Based on research by Scott Sonenshein, Jane E. Cutton, Adam M. Grant, Gretchen M. Spreitzer and Kathleen M. Sutcliffe
How The Company You Work For Guides Your Idea Of Self-Improvement
- Employees place a high value on self-growth at work.
- Different types of organizations foster distinct types of employee growth.
- Employees within an organization tend to follow specific patterns when viewing their growth on the job.
We Americans like to think of ourselves as self-starting individualists. For entrepreneurs, the need for self-improvement is obvious: You’re either getting better at what you do or you’re being overtaken by someone else. But what about the vast majority of other workers: Those who draw a paycheck from an employer? Research shows that, for their own satisfaction, these workers, too, crave self-improvement. But who frames what that improvement looks like — and how it’s guided?
Scott Sonenshein, a professor at Rice University's Jones Graduate School of Business, joined colleagues Jane E. Dutton, Gretchen M. Spreitzer and Kathleen M. Sutcliffe of the University of Michigan and Adam M. Grant of the University of Pennsylvania to gauge the approach to employee growth — and the way workers understood and responded to those approaches — at three widely varying Midwestern organizations. For confidentiality, the researchers gave nicknames to each company.
They discovered that each business offered workers a different path to self-improvement, which the researchers labeled achieving, learning and helping. For example, at a for-profit financial services business, which they labelled FinCo, employees had to either achieve or leave. Interviews with FinCo employees revealed a go-go corporate culture complete with team chants, company-created mottos (“You’ll see it when you believe it”) and personal telephone affirmations from the CEO. When an employee didn’t meet company goals, supervisors delivered personal, highly challenging and sometimes job-threatening messages to light the necessary fire.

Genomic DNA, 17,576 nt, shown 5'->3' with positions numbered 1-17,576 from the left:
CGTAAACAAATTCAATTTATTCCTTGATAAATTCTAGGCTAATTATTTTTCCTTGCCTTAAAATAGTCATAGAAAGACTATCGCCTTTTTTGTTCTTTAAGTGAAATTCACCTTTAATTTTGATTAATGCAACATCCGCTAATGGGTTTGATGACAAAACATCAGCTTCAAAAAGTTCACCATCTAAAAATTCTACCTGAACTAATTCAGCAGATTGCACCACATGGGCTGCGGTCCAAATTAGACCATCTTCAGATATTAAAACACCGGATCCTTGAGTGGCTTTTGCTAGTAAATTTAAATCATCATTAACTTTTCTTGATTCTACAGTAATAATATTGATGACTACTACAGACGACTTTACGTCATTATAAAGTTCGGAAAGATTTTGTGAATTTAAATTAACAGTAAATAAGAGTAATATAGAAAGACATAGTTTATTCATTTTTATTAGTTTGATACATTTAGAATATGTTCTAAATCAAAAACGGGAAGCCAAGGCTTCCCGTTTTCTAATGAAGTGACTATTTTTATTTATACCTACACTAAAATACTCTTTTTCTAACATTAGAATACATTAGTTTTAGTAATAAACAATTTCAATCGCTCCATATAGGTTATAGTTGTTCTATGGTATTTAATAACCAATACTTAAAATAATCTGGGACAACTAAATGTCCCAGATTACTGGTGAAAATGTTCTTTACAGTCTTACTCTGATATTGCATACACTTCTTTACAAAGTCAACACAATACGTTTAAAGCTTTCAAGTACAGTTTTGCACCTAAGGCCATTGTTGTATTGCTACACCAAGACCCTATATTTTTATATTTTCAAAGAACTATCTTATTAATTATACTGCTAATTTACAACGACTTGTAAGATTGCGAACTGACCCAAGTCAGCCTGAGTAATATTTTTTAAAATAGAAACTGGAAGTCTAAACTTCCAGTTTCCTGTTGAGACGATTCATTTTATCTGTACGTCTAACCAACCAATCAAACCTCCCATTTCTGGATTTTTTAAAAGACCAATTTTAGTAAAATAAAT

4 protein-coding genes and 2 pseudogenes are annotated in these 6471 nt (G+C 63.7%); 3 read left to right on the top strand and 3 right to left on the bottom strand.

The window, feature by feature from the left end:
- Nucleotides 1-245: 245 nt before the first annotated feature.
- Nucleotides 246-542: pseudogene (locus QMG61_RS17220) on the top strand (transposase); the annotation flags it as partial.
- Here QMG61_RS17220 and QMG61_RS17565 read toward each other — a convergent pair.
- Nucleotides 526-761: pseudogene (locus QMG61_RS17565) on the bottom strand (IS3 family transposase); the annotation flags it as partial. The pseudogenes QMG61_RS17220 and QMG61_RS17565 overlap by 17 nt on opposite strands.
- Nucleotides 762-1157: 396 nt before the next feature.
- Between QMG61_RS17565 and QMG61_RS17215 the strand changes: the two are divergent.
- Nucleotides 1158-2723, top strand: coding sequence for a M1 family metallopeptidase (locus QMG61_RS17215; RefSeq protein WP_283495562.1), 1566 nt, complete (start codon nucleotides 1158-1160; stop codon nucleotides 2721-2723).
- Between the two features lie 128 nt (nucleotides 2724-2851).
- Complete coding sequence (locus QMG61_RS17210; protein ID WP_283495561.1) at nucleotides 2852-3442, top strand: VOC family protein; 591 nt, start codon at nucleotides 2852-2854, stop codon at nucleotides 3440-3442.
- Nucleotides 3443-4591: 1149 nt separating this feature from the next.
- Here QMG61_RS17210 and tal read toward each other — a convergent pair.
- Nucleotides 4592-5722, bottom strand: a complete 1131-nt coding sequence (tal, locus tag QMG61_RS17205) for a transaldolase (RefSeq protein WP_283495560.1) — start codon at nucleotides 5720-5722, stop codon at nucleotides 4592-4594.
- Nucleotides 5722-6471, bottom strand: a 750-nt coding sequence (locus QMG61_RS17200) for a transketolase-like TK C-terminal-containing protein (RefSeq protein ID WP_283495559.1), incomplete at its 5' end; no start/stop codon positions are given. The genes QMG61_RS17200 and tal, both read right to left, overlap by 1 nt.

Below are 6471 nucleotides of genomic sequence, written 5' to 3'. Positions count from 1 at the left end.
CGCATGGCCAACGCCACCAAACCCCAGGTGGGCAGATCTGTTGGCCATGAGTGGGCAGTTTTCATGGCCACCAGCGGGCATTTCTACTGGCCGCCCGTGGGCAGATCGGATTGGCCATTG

Workers at this kind of company really get only one kind of choice, the researchers found: They can get with the program and stay, or reject the company’s requirements and walk away.
Another for-profit company, labeled ChemCo, offered a much lower-pressure atmosphere. Unlike the FinCo managers, a ChemCo manager responded to an employee’s misstep with sympathy. “Don’t look at it as a mistake, take it as a learning process,” the manager advised. It’s no surprise, then, that ChemCo employees equated on-the-job growth with learning. In fact, the company insisted its employees learn their jobs through their own initiative. As one ChemCo employee reflected, “With this company you need to show initiative, you need to be a self-starter…. Those that have the need to be told and directed … tend not to thrive.” At FinCo, by contrast, employees are “told and directed.”
The researchers also looked at a non-profit organization they dubbed SocialOrg. A consortium of social services agencies, SocialOrg employed workers who seemed to split the difference between the company-directed growth required at FinCo and the self-driven growth at ChemCo. The non-profit’s employees responded to a wide range of influences, while the employer’s demands were somewhat less specific. As a result, workers often found themselves serving clients in ways that fell outside their expected job descriptions. For these employees, growth at work wasn’t measured in terms of hitting projections. It was judged by how successful they were at helping others.
The outcome: Whether caseworker, custodian or receptionist, everyone at SocialOrg was a part-time social worker. When a client needed help, supervisors encouraged employees to put down their day-to-day tasks and pitch in. With expectations riding on that kind of behavior, it’s no surprise that helping was an integral part of SocialOrg culture. In the words of a maintenance worker, “When I see that [my coworkers are helping], it makes me try to do it more.”
Curiously, while each of the three organizations encouraged its own variety of employee growth, the workers themselves tended to see their desire for each kind of growth as emanating from within — an example, perhaps, of our attachment to the idea of rugged individualism.
In a way, of course, they were right: the workers were largely self-selected, and likely to leave or be fired if they didn’t embrace the collective culture. The end result was three different organizations whose workers experienced distinct, specific personal-growth journeys. Though their missions focused on shareholders, customers or social service clients, the effect of each organization was like a school system, with its own way of teaching and grading.
Like it or not, Sonenshein and his team concluded, if you stay at your job long enough, your growth and productivity will start to follow organizational values, much as a grapevine follows a trellis.
Scott Sonenshein is the Henry Gardiner Symonds Professor of Management at Jones Graduate School of Business at Rice University.
To learn more, please see: Sonenshein, S., Dutton, J. E., Grant, A. M., Spreitzer, G. M., & Sutcliffe, K.M. (2013). Growing at work: Employees’ interpretations of progressive self-change in organizations. Organization Science, 24(2), 552–570.